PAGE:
‘Well fine, Hansel. I’ll go in alone.’ Gretel took Olga’s hand and led her to the door. Their faces lit up.

‘Oh, and I could whip up some cinnamon twists as well!’

Hansel ran to join them.

‘Hey I’m hungry too! Why does she get everything?’


Having Hansel and Gretel enjoy Olga’s baking felt like a cuddle in the freezing cold. She first gave them a few slices of sweet bread. There was barely a moment before it was eaten and they were picking at crumbs.

‘More!’ they both cried, clapping their hands.

And so, Olga gave them more. More muffins, more biscuits, and more buns.

The children ate like wolves in a frenzy. It was as if each bite made them hungrier. Their eyes got darker and their skin clung tighter to their bones. Bits of food slopped from their mouths. The jam filling bled down their chins. They nipped their own fingers in the haste of their eating.

‘Darlings, you’ve just about eaten half of my goods for the day. I’m very glad you like my baking, but if you eat more I’m afraid you’ll be sick.’

‘But I’m still so hungry!’ cried Gretel.

‘This is terrible service!’ cried Hansel.

She ushered the children to the bed, and got herself comfortable on the wafer sofa.

‘Give your bellies a rest for the night and I’ll bake you more things in the morning.’

In a strop, Hansel and Gretel got into Olga’s bed and pulled the pastry blanket up over their heads.

Muffled, Hansel said, ‘You won’t let us have what we want! You’re worse than mother and you ARE a nasty wicked witch!’

Olga looked up at the ceiling to stop her tears from running.

‘Goodnight children.’ she whimpered, and lay down on the sofa for sleep.

Gretel kicked and thumped around in the bed, making a sound like thunder. Hansel added to the noise with his own feet.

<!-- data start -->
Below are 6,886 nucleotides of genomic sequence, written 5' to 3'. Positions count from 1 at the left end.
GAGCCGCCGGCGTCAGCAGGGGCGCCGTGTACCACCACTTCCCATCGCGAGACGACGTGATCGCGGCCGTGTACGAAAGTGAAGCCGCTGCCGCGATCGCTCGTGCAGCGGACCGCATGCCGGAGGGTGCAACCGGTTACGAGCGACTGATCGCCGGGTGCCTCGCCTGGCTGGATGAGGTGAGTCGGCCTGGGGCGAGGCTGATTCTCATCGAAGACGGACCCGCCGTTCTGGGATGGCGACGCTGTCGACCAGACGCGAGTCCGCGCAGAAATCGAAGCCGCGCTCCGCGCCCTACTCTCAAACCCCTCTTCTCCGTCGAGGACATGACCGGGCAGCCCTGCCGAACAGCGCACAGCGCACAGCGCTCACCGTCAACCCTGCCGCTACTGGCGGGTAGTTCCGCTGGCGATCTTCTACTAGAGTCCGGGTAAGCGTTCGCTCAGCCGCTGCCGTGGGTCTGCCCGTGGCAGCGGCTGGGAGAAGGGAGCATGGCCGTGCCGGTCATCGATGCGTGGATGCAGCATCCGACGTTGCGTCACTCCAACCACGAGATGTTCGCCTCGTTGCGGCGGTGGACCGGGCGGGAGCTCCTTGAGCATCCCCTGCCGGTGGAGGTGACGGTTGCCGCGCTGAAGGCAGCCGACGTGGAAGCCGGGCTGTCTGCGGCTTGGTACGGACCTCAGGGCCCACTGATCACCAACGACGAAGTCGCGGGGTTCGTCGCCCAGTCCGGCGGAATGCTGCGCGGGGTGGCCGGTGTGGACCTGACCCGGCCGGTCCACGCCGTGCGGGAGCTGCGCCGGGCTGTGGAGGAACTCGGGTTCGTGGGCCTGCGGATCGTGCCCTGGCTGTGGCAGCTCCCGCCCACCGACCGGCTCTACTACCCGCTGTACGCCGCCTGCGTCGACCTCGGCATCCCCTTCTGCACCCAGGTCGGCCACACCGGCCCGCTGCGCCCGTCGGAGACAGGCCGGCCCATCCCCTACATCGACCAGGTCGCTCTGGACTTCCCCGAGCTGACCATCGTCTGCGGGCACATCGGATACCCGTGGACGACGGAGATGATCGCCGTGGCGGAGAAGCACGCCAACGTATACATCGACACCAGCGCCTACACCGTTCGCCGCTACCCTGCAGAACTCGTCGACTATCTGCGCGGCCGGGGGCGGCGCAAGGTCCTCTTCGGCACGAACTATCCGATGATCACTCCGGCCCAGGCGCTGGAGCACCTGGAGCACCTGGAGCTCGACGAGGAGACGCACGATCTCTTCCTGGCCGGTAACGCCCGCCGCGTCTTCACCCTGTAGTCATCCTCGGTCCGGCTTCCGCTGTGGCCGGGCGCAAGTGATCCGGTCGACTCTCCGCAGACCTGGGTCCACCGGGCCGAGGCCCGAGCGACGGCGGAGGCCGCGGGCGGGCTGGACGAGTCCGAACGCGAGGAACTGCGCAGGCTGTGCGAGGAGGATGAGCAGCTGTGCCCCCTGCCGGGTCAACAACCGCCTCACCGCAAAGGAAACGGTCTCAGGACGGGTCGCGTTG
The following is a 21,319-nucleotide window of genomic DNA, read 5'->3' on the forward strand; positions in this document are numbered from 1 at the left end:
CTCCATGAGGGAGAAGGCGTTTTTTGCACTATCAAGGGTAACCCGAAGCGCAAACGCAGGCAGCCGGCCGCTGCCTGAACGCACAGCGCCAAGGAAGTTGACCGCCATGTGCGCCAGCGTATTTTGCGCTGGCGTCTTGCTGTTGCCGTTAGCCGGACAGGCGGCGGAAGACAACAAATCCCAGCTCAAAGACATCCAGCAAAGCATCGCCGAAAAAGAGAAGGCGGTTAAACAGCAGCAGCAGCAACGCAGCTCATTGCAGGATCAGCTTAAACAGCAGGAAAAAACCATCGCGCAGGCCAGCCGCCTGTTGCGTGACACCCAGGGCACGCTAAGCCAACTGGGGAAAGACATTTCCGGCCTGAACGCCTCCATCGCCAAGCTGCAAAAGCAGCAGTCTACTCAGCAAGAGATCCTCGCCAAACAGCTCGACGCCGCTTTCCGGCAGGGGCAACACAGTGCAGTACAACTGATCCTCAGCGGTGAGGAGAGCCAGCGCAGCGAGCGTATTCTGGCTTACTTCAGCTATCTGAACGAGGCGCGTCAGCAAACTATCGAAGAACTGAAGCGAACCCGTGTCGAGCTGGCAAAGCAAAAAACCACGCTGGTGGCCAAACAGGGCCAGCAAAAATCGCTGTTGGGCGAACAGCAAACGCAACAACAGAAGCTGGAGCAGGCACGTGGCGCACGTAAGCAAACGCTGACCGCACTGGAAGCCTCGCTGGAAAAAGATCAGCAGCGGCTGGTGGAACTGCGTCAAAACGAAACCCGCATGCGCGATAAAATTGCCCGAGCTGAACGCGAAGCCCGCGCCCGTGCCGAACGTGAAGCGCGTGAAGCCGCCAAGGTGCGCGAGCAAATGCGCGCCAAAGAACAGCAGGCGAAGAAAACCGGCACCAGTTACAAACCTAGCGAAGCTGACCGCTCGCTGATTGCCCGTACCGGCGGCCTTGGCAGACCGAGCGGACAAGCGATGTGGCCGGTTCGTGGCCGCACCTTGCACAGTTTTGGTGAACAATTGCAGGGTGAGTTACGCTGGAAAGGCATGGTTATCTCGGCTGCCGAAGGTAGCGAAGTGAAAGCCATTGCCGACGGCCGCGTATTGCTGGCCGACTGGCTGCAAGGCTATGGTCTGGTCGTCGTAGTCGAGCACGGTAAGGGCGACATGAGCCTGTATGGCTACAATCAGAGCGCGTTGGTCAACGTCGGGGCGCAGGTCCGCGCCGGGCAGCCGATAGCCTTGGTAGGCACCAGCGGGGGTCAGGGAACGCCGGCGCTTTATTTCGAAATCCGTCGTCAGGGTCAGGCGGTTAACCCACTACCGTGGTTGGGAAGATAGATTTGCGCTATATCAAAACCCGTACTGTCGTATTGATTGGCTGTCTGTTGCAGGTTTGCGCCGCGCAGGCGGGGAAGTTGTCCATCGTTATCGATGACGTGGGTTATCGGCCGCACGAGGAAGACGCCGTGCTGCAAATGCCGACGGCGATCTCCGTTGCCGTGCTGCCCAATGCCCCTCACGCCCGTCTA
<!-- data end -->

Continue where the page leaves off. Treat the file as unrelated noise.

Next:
Olga wiped her bloodshot eyes and the snot away from her mouth. The children’s tantrum rattled the biscuit floorboards. The sofa did worse for Olga’s back than her hammock in the coven.

At least I’ve learnt the worst of customer service. Sunday dawn better be the best bloody moment of my life.


Olga screamed at the sound of teeth gnashing in her ear. She wiped saliva from her eyes. Olga was hauled on to the floor. She leapt up in fright.


Anger grew in Olga, far hotter than the kiln fires.


The children had eaten the cookie roof, the walls, the floor, the windows. They had licked away the sugar glass panes, swallowed whole the sugar paper tulips, and drunk the milk chocolate pond dry.

Gretel began to cry and stomp her feet.

‘We’re hungry. You didn’t feed us. You wicked prune of a witch!’ sneered Gretel.

‘Mother Witch can’t see this mess. I’ll be a mockery – more of a failure than I was before!’

Hansel prodded Olga hard in the side.

‘Bake more for us, Wicked Witch. Now!’

‘No, you greedy monsters! Mother Witch is flying over at any moment. I need to fix this. I-I’ll re-bake the wafer walls straight away.’

The children screamed in frustration. Olga ignored them and tried to push away the towering thoughts of disaster. She leant her body into the mouth of the kiln with a flame flickering at the tip of her wand.

Flames sparked, flickered, and grew in the belly of the kiln. I will goddamn do this.  Olga vowed to herself.

A great force on her rump startled Olga. Her body rolled into the kiln. The door slammed shut on her fingers and trapped her in. Its metal slots were a menacing grin.

She shrieked and she shrieked as the fires hissed, licked away her skin, and munched on her flesh. Olga was a slow burner.

Gretel wiggled Olga’s purple fingers, and one by one they fell away.

Gretel sang, ‘This little piggy went to market, and this little piggy stayed at home!’

Hansel and Gretel peeked through door slots, waving Olga farewell and giggling.

That was the tale of Olga the Good Witch, cast from the coven and deep into the oven. Mother Witch was indeed happy with her visit, as those two children went down a treat. And so, Olga got her wish of returning to the coven, but did so in a basket, ready for the next meat draw.








Jade Wulfraat